Four areas in personal finance Nirmala Sitharaman can focus on to generate more fund flows

Union Budget 2022-23: Taxpayers want lower taxes, investors want more reforms and the industry wants more tax deductions for the services it offers

Budget 2022: Four areas in personal finance Nirmala Sitharaman can focus on to generate more fund flows

Indian Union Budget 2022: File image of Finance Minister Nirmala Sitharaman posing for pictures ahead of presenting the annual budget in Parliament. AFP

The Budget wishlist of taxpayers, investors, and even the financial services industry has not changed much in the past few years. Taxpayers want lower taxes, investors want more reforms and the industry wants more tax deductions for the services it offers. However, meeting these expectations will be difficult for a government struggling to bring the economy back on track.

The four areas that the government may focus on in the upcoming Union Budget 2022 for the personal finance industry includes the following:

1) Bring parity in tax treatment for investments in different financial sectors

Currently, the minimum holding period for Units of debt-oriented mutual funds (listed or unlisted) to qualify as Long-Term Capital Asset is 36 months. However, for direct investments in listed securities such as bonds/debentures, Government Securities, derivatives, etc. listed on a recognised stock exchange in India and Zero-Coupon Bonds (listed or unlisted) the holding period to qualify as Long Term Capital Asset is only 12 months.

The holding period for long-term capital gains for direct investment in listed debt securities / and Zero-Coupon Bonds (listed or unlisted) and for investment through debt mutual funds should be harmonised and made uniform. This may be done by bringing the two at par in either by:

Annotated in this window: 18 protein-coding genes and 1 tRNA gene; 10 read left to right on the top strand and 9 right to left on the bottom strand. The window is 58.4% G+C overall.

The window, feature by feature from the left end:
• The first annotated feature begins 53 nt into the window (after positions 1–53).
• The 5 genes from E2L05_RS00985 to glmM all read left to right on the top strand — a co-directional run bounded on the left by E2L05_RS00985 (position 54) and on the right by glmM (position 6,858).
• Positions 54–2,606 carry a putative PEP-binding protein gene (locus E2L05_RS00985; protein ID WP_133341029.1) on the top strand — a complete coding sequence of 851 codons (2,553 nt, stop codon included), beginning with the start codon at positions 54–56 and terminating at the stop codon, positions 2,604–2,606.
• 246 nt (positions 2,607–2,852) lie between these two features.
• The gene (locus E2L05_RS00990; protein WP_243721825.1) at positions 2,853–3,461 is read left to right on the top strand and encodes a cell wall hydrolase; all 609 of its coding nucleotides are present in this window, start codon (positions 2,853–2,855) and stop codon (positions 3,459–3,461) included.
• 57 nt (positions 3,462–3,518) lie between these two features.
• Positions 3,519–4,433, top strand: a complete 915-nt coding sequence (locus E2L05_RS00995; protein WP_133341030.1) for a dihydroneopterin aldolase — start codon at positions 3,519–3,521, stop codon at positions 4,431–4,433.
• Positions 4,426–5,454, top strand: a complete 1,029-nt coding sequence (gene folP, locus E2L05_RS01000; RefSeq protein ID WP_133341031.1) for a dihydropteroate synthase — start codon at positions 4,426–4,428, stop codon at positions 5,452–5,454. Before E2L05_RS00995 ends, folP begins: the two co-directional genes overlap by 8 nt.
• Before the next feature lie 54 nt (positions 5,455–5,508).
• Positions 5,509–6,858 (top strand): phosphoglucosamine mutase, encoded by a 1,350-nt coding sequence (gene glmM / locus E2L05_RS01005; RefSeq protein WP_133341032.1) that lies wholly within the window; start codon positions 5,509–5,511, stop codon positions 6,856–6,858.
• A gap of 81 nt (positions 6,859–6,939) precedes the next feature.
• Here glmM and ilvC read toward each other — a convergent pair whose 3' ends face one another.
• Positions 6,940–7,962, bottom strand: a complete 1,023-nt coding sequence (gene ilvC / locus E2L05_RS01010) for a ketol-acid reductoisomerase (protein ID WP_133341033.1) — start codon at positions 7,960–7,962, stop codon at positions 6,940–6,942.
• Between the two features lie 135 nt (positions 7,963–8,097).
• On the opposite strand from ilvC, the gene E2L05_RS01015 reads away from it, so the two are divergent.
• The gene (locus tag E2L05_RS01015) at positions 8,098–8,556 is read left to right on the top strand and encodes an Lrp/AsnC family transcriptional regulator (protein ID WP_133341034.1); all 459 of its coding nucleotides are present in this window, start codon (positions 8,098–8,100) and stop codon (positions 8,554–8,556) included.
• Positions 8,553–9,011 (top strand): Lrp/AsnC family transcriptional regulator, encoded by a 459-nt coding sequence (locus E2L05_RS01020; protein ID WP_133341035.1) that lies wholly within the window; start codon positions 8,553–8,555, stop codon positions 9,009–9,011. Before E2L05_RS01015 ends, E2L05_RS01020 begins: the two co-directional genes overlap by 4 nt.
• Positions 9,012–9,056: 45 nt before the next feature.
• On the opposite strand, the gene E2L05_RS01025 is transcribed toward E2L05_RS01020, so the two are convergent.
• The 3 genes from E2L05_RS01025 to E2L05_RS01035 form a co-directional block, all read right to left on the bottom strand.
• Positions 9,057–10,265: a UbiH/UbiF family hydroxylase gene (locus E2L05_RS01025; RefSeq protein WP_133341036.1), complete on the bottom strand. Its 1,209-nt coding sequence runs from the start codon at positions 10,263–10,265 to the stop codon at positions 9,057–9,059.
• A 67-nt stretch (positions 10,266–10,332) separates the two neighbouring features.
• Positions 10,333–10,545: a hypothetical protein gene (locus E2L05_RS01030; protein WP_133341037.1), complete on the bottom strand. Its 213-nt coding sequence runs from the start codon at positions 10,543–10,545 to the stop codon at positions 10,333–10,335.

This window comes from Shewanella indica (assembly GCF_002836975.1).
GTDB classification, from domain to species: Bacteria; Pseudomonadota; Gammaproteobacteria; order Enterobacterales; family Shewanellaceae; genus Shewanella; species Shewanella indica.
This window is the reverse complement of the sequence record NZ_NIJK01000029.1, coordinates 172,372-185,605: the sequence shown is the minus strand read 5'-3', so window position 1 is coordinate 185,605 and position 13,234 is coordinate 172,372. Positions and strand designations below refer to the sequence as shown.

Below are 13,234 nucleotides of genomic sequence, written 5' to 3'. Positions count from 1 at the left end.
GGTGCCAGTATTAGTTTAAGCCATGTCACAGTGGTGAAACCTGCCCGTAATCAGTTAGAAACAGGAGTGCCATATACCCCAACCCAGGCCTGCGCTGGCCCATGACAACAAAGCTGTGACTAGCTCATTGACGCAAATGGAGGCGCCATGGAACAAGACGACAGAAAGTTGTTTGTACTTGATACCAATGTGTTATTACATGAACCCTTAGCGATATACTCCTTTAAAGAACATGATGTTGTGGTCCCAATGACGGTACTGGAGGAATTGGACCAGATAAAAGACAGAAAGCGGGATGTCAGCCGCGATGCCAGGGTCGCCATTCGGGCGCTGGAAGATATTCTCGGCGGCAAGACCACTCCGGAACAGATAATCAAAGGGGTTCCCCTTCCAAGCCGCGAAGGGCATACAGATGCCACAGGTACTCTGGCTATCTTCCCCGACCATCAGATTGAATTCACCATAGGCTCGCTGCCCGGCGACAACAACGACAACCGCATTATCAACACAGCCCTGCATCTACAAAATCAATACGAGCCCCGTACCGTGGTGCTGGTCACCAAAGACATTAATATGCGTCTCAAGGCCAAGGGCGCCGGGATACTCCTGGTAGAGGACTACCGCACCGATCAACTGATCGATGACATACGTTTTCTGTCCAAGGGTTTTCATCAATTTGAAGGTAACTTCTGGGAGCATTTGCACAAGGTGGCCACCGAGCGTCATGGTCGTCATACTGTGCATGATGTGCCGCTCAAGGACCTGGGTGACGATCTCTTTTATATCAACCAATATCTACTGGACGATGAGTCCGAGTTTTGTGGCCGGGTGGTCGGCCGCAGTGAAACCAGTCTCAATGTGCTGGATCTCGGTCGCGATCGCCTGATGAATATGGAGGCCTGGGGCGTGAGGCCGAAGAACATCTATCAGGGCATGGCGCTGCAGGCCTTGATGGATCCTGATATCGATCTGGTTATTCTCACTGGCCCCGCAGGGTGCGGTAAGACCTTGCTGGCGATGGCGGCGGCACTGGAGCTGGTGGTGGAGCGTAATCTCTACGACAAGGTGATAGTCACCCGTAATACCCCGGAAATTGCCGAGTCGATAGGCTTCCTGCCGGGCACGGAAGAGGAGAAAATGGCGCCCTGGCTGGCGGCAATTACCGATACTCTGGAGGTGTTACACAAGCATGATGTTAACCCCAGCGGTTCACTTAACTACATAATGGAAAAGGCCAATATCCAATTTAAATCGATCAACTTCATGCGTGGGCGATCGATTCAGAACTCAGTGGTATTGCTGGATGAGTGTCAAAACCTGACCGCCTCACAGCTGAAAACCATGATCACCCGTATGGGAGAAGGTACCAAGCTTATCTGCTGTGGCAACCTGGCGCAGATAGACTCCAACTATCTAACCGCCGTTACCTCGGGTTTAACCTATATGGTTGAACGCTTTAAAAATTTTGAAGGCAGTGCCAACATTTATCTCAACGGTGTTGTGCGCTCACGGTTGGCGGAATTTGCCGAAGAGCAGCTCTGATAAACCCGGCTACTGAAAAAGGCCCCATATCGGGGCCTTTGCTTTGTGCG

(i) treating investments in non-equity oriented mutual fund schemes which invest 65 percent or more in listed debt securities as long term, if they are held for more than 12 months, or

(ii) increasing the minimum holding period for direct investment in listed debt securities / and Zero-Coupon Bonds (listed or unlisted) to 36 months to qualify as Long-Term Capital Asset.

Reason: It is only logical and fair to bring parity in tax treatment for direct investment in listed debt securities and indirect investment in the same instruments through debt-oriented mutual fund schemes. This parity between direct investments in listed security (by corporates & HNIs) and indirect investments made through mutual funds by retail investors would also prevent tax revenue leakage.

2) Introduce Debt Linked Savings Scheme (DLSS) to help deepen Bond market

Over the past decade, India has emerged as one of the key financial markets in Asia. However, the Indian corporate bond market has remained comparatively small and shallow. There is an over-dependence on banks for finance, which hampers companies needing access to low-cost finance. Indian banks are currently in no position to expand their lending portfolios till they sort out the existing bad loans problem, especially post COVID-19 pandemic. The heavy demands on bank funds by large companies, in effect, crowd out small enterprises from funding.